Figure 9: Example images from the AR database.
Methods Accuracy (%)
SRC 91.251.17
CRC 92.040.83
ProCRC 93.030.64
D-KSVD 90.311.13
LC-KSVD 89.311.27
FDDL 91.010.99
COPAR 89.061.54
JBDC 90.970.79
SA-CRC 93.740.84
SA-ProCRC 94.670.66

Table 4: Recognition accuracy on the AR database.

5.4 Experiments on the Scene 15 dataset

This dataset contains 15 natural scene categories including a wide range of indoor and outdoor scenes, such as bedroom, office and mountain, example images from this dataset are shown in Fig. 10. For fair comparison, we employ the 3000-dimensional SIFT-based features used in LC-KSVD  Jiang (2011). We randomly select 50 images per category as training data and use the rest for testing. The error tolerance of SRC is 1e-6, and the balancing parameter of CRC is 1. 50 atoms are used for D-KSVD and LC-KSVD. Sparsity level and of SA-CRC are set to be 50 and 1, respectively. Recognition accuracy of different approaches on this dataset are presented in Table 5. Again, SA-ProCRC outperforms the comparison methods.

Figure 10: Example images from the Scene 15 dataset.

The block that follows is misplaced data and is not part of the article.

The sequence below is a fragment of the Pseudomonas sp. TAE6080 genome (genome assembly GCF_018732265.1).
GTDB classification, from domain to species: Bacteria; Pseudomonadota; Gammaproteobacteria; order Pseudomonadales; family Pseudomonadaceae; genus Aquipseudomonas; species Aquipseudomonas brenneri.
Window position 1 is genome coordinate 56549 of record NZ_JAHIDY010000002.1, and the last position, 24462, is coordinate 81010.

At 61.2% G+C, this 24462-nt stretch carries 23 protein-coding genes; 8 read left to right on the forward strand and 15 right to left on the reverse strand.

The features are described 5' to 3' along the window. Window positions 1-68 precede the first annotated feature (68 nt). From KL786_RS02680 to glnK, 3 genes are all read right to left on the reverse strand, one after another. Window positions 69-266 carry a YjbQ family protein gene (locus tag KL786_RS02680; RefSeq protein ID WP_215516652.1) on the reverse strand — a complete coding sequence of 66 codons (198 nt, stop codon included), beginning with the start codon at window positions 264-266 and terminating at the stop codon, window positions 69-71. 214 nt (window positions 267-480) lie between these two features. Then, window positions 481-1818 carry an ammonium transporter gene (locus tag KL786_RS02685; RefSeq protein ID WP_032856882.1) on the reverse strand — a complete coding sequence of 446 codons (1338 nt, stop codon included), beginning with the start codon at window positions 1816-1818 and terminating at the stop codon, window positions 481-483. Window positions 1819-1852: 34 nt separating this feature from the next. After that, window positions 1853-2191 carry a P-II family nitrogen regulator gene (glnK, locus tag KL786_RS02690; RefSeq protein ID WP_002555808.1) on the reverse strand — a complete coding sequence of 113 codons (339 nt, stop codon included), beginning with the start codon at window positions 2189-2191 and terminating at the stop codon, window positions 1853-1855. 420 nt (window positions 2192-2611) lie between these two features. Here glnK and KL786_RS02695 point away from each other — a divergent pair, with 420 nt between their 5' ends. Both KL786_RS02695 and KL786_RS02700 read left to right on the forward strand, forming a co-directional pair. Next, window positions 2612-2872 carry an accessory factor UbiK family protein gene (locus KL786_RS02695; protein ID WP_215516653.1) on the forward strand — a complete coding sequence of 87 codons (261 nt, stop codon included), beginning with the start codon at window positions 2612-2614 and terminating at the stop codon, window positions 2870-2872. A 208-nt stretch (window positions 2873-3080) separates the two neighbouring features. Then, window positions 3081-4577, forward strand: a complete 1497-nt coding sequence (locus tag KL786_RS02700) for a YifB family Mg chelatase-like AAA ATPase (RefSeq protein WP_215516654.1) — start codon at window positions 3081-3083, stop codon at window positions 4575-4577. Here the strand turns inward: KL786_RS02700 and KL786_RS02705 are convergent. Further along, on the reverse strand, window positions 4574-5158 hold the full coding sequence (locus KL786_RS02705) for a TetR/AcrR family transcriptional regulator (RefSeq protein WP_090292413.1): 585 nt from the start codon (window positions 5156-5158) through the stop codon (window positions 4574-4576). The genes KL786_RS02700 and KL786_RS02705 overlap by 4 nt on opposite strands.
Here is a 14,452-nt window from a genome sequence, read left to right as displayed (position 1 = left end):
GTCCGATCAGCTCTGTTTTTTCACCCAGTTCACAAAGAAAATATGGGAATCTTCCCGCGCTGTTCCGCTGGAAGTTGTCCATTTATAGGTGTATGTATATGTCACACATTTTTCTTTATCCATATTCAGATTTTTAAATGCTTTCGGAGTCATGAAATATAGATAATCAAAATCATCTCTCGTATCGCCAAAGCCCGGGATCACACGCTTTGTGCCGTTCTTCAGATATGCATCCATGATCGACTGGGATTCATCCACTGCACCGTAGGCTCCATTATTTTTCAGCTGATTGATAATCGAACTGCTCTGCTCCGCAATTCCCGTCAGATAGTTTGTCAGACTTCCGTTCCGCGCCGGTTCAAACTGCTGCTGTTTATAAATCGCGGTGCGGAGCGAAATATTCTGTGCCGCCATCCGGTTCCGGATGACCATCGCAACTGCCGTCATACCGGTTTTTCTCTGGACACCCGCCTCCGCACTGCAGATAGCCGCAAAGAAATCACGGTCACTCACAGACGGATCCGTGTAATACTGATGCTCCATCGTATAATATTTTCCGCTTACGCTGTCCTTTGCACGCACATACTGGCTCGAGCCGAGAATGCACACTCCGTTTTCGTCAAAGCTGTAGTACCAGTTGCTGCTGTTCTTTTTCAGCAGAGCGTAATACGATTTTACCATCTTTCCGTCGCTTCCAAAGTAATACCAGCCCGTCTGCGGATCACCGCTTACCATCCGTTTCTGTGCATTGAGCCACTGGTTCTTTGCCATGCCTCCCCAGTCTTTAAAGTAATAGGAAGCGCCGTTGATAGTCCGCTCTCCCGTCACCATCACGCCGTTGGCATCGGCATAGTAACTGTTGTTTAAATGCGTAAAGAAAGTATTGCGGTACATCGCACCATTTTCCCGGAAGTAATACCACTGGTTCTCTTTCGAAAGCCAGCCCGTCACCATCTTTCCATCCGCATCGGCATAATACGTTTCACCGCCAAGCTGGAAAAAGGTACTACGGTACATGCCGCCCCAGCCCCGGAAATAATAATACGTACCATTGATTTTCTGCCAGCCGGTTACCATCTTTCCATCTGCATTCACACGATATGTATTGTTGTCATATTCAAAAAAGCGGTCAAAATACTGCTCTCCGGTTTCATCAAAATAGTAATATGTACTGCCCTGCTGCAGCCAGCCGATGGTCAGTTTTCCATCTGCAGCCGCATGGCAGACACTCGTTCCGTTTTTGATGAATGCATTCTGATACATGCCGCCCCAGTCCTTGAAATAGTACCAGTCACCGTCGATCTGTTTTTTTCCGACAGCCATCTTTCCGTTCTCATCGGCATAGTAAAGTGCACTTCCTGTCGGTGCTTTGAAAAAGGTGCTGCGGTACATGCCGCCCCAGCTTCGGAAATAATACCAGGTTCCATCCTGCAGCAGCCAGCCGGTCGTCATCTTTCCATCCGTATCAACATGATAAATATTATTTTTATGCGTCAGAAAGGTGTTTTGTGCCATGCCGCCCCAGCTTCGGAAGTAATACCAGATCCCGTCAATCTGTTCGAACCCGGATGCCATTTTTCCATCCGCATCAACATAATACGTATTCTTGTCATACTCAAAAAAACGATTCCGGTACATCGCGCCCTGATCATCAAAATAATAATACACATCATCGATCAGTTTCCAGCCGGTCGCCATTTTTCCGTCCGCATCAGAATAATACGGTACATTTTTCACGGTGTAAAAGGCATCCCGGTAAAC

Methods Accuracy (%)
SRC 95.410.13
CRC 96.150.33
ProCRC 96.560.35
D-KSVD 95.120.18
LC-KSVD 96.370.28
FDDL 94.080.43
COPAR 96.020.28
JBDC 97.360.32
SA-CRC 97.180.25
SA-ProCRC 97.560.20

Table 5: Recognition accuracy on the Scene 15 dataset.

6 Conclusions

It has been argued that it is the collaborative representation mechanism rather that the sparsity constraint that makes SRC powerful for pattern classification. As a result, sparsity is ignored to some extent in CRC and its extensions. To address this problem, we present a sparsity augmented probabilistic collaborative representation based classification (SA-ProCRC) method to promote the sparsity in ProCRC. The proposed SA-ProCRC is computationally efficient due to the fact that ProCRC has closed-form solution. Meanwhile, discriminative information contains in the resulting sparse coefficient can be exploited in SA-ProCRC. In essence, SA-ProCRC is a classifier, thus it can be applied to other pattern classification tasks. In our future work, we will evaluate SA-ProCRC with deep features and develop new representation based classification algorithm.

The authors would like to thank Prof. Naveed Akhtar for providing the source code of SA-CRC at http://staffhome.ecm.uwa.edu.au/~00053650/code.html.

The author(s) declared no potential conflicts of interest with respect to the research, authorship, and/or publication of this article.

The author(s) disclosed receipt of the following financial support for the research, authorship, and/or publication of this article: This work was supported by the National Natural Science Foundation of China (Grant No. 61672265).